Medicine prices fluctuated by as much as 700% between a group of EU member states fighting for better pricing, Health Minister Chris Fearne said on Friday.

The group of 10 EU countries that came together during Malta’s EU presidency two years ago, are trying to band together to get better prices on bulk purchases of public pharmaceuticals.

In 2017, the countries - Malta, Cyprus, Greece, Ireland, Italy, Romania, Portugal, Spain, Slovenia and Croatia, collectively representing some 160 million citizens - had signed what has become known as the Valletta Declaration aimed at lobbying big pharma for better deals.

The countries held a follow-up meeting in Valletta on Friday.

Addressing a press conference shortly after the meeting, Mr Fearne, who is also Health Minister, said that a technical report submitted by the countries in the morning had found that price discrepancies of medicines in the different countries fluctuated greatly, with some paying seven times the amount paid by others.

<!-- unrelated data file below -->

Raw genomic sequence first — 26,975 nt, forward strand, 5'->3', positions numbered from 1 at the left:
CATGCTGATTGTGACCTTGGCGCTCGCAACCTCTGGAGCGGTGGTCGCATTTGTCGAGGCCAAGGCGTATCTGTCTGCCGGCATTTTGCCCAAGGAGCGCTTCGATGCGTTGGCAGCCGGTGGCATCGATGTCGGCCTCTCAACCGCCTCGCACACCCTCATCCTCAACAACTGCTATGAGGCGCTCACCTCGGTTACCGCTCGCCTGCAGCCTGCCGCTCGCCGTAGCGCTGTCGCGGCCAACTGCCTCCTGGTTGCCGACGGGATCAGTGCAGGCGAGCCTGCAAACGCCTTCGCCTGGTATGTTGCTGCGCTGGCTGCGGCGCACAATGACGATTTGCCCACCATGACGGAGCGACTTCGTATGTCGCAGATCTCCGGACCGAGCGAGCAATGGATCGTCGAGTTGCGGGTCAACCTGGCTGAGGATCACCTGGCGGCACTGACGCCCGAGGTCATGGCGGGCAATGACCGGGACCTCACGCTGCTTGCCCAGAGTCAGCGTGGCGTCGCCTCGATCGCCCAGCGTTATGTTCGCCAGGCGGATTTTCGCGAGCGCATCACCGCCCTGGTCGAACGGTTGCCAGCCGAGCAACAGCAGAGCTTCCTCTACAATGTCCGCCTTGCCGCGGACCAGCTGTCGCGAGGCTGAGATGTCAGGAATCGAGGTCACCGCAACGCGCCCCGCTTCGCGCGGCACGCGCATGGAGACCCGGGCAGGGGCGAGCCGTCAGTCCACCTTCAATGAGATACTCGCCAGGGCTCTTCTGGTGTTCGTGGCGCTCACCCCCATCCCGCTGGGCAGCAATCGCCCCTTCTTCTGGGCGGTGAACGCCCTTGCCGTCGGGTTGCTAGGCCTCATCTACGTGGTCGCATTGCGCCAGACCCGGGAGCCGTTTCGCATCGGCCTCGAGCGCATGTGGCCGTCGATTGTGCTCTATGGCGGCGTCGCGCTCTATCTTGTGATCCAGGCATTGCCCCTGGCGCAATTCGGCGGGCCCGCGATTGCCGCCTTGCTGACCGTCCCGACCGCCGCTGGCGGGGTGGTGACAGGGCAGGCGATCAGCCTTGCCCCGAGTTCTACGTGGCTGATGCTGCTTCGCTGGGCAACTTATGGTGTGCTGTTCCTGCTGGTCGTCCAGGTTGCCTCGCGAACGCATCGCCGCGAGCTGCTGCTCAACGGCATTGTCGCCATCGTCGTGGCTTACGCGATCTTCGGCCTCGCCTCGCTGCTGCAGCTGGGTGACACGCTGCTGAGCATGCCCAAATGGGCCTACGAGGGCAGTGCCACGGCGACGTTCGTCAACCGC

Cutting edge medicines were being bought at €120,000 per treatment in one country and at up to €800,000 in another, he said.

This ultimately had a huge impact on patients, he added.

Countries entering into purchase agreements with large pharmaceutical countries, often had to sign nondisclosure agreements barring them from sharing pricing information with other member states.

Friday’s ministerial meeting gave a technical committee the go-ahead to look into solutions for transparency of medicinal pricing across borders.

The recommendations and proposals will be presented when the countries next meet in Rome in September.

Asked what possible solutions could be explored, Mr Fearne said an EU-wide information sharing legal framework could be one possibility.

Member states could also enter into confidential information-sharing agreements with each other, he added.

This would be a stepping stone towards the ultimate goal of procuring medicines as a collective and therefore negotiating better deals for citizens.

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